Coleraine Eco-Cottage

For our first project, we are undertaking the transformation of a 1910 duplex into a 21st-century Eco-Cottage.

To say that the duplex was run-down would be an understatement.  Years of neglect had taken its toll.

The first few weeks of August consisted of stripping the interior right down to the core.  All that remained was four walls, the roof and the floor boards.  No plumbing, no electrical, no interior walls.

Then started the big dig.  The basement was unfinished with a concrete floor, but only five feet high.  Three feet down is a lot of digging, and now the basement is higher and better, ready to get a new concrete floor soon.

Next came the structural work.  In order to gain height and have larger open areas, new beams were laid into the main floor and the second floor.  At the same time both the floors were leveled out, ready for new flooring later in the process.  And two large openings were added for stairs to the basement and to the second floor.

Last week up went new walls.  The main floor got  new walls for the powder room and front hall closet – the rest of this floor is all open, an awesome space.  The upstairs got new divisions for three bedrooms and two bathrooms.

At the same time, work has progressed outside as well.  The two rear porches were taken down.  An old shed in the back yard was removed as well. The decayed bricks on the front and side of the house have all been removed, ready to get a brand new face in the next few weeks.  The removal of the bricks reveals the strength of the core of the house – huge rectangular tongue and groove timbers joined in the corners with dovetail joints – a beautiful example of Quebecois Framing.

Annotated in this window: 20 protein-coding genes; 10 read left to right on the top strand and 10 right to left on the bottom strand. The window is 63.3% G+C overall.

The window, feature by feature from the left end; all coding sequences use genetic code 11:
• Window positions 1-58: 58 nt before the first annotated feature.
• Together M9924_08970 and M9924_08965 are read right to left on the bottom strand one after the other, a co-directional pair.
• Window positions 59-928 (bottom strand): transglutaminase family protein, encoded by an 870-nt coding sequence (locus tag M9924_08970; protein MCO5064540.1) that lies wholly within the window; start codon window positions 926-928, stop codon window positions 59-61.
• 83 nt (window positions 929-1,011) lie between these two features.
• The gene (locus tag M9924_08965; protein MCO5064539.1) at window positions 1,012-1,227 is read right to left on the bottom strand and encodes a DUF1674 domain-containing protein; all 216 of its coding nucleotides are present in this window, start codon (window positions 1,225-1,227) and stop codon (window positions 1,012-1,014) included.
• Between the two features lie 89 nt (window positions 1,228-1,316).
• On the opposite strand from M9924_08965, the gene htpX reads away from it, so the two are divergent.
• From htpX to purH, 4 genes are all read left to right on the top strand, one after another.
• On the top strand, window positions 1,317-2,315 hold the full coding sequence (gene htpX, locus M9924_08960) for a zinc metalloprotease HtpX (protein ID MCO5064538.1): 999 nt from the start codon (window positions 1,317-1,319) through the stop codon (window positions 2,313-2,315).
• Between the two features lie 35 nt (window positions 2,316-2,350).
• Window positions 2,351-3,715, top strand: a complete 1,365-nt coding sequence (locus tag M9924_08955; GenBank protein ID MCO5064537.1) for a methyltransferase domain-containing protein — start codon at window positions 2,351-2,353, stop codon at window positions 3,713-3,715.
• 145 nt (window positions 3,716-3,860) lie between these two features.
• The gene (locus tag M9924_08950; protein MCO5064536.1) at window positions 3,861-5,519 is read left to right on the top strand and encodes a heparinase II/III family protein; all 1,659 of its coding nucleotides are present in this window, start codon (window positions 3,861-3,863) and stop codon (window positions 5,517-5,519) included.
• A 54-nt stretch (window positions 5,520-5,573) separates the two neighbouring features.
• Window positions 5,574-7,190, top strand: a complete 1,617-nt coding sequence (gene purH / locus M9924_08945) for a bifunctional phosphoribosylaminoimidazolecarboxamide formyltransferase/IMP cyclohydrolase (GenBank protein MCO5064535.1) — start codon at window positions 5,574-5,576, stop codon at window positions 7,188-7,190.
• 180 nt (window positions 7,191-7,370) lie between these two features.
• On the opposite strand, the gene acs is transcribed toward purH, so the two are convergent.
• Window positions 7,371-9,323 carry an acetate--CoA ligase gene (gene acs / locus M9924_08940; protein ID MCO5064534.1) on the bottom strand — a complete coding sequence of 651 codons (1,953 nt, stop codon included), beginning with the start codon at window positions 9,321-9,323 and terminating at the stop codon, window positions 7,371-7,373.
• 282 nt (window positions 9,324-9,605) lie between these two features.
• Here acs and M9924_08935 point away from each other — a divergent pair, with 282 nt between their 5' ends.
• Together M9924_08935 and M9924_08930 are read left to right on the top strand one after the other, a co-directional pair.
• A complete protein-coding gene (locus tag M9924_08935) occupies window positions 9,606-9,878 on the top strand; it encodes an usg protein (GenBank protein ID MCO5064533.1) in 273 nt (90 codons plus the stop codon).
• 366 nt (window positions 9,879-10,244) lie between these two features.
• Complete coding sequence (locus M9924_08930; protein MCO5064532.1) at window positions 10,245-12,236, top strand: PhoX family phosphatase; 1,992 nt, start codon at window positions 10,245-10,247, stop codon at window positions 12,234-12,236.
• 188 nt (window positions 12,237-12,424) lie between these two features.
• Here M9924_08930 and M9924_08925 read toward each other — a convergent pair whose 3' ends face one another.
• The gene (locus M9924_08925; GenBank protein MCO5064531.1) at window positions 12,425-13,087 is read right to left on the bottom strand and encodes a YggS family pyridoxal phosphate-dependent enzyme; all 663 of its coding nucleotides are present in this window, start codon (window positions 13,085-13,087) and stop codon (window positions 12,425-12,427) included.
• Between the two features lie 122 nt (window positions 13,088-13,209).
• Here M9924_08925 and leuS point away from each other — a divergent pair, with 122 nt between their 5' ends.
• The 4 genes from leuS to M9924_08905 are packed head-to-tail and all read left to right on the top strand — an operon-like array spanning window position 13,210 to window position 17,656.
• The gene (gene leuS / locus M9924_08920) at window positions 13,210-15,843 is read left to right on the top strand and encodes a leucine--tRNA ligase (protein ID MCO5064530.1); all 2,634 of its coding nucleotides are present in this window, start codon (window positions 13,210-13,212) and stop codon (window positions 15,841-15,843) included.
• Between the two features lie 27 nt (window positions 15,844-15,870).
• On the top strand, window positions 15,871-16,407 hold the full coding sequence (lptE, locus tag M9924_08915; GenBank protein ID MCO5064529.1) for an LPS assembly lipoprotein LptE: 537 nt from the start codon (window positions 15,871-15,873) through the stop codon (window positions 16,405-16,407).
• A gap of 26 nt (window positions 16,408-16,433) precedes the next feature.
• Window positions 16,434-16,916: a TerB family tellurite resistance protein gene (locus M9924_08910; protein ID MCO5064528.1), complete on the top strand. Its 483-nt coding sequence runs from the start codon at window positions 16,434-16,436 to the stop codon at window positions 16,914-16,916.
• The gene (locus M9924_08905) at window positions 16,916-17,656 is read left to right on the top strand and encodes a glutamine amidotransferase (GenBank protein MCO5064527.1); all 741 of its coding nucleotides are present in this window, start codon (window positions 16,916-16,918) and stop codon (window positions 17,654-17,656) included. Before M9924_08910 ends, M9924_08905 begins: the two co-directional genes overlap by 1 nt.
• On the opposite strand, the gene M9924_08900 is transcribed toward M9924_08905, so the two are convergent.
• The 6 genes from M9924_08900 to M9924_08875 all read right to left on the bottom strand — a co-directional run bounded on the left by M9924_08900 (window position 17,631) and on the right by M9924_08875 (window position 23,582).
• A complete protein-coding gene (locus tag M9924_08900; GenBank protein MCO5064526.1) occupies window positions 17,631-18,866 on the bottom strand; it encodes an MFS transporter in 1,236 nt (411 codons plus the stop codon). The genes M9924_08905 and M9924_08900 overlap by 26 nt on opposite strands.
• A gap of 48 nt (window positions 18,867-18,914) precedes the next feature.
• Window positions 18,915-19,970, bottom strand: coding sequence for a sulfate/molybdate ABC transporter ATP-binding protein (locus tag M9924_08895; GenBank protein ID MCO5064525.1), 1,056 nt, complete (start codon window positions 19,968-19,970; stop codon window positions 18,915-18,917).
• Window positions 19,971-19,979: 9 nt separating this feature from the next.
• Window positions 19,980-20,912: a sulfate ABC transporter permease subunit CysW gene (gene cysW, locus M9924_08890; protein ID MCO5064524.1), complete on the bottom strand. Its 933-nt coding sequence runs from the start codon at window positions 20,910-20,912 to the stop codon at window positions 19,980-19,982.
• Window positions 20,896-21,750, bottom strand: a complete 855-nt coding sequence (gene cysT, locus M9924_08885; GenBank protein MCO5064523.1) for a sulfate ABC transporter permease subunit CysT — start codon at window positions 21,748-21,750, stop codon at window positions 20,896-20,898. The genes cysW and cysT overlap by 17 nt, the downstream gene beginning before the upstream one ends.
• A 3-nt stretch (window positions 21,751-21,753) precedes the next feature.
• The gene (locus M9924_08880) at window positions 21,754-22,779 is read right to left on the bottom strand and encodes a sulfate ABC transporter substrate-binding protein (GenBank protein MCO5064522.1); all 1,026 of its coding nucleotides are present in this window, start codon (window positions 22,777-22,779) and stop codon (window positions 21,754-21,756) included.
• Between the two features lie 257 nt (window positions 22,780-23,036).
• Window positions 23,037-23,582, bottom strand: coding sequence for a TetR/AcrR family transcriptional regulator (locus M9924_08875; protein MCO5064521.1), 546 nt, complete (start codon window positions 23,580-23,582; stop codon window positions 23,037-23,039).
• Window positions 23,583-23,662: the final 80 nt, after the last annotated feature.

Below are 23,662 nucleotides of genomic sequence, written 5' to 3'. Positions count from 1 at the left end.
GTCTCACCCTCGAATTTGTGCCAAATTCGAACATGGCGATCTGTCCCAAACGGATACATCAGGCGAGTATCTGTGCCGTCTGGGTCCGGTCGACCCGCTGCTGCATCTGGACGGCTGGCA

Back Corner showing Dovetails Joints

All new windows are on their way – ready to make the place brighter and more airtight.  Then on with the plumbing, electrical, heating, air conditioning and more.


Rue Fortune Project

This project involves the design and construction of three Contemporary Condos on a vacant lot on Fortune Street in Point St. Charles.  The building will be built up against a three-storey triplex on one side and a single-storey garage on the other side.

Empty lot on Fortune Street. '69 Camaro not included.

Preliminary Plans from architect Eric Majer:

Lower Level:

Ground Floor:

Second Floor:


Third Floor:

Fourth Floor:

Axonometric:


Charon Project

The project on Rue Charon involves the rehabilitation of a 1920′s three-storey duplex into three condos.  For many years this duplex had a convenience store / depanneur on the ground floor and a two-storey apartment above.  Some twenty years ago the store was closed and boarded up, leaving a not-too-attractive facade behind.

Rue Charon. The "Dep".

It will be an interesting process to restore the facade to its former glory.  Behind all that chipboard and neglect lurks an elegant building.  Stay tuned !


LED Lighting

I have been eagerly watching the development of LED lighting, as it has great potential, but also is very expensive.  But as volumes go up, prices will keep dropping.

At my city house, the outside lights are on a timer to turn on at dusk, off at sunset.  The house has 8 exterior lights – the front, side and back of the house.  Each has a 40 watt bulb, but are dimmed to about 75% – therefore 8 lights x 30 watts = 240 watts on 8 to 12 hours every single night of the year.  Drives me crazy to “waste” that much energy.

But this week at Reno-Depot I found a PAR 20 LED floodlight for $ 9.00.  Bought one to try out.  Light has that blue-ness to it, but works great.  And consume 2 watts !

So now 8 lights x 2 watts x 75% (from dimming) = 12 watts.  95% less energy !  Now I have to go out and buy seven more !

Bring on the LED’s !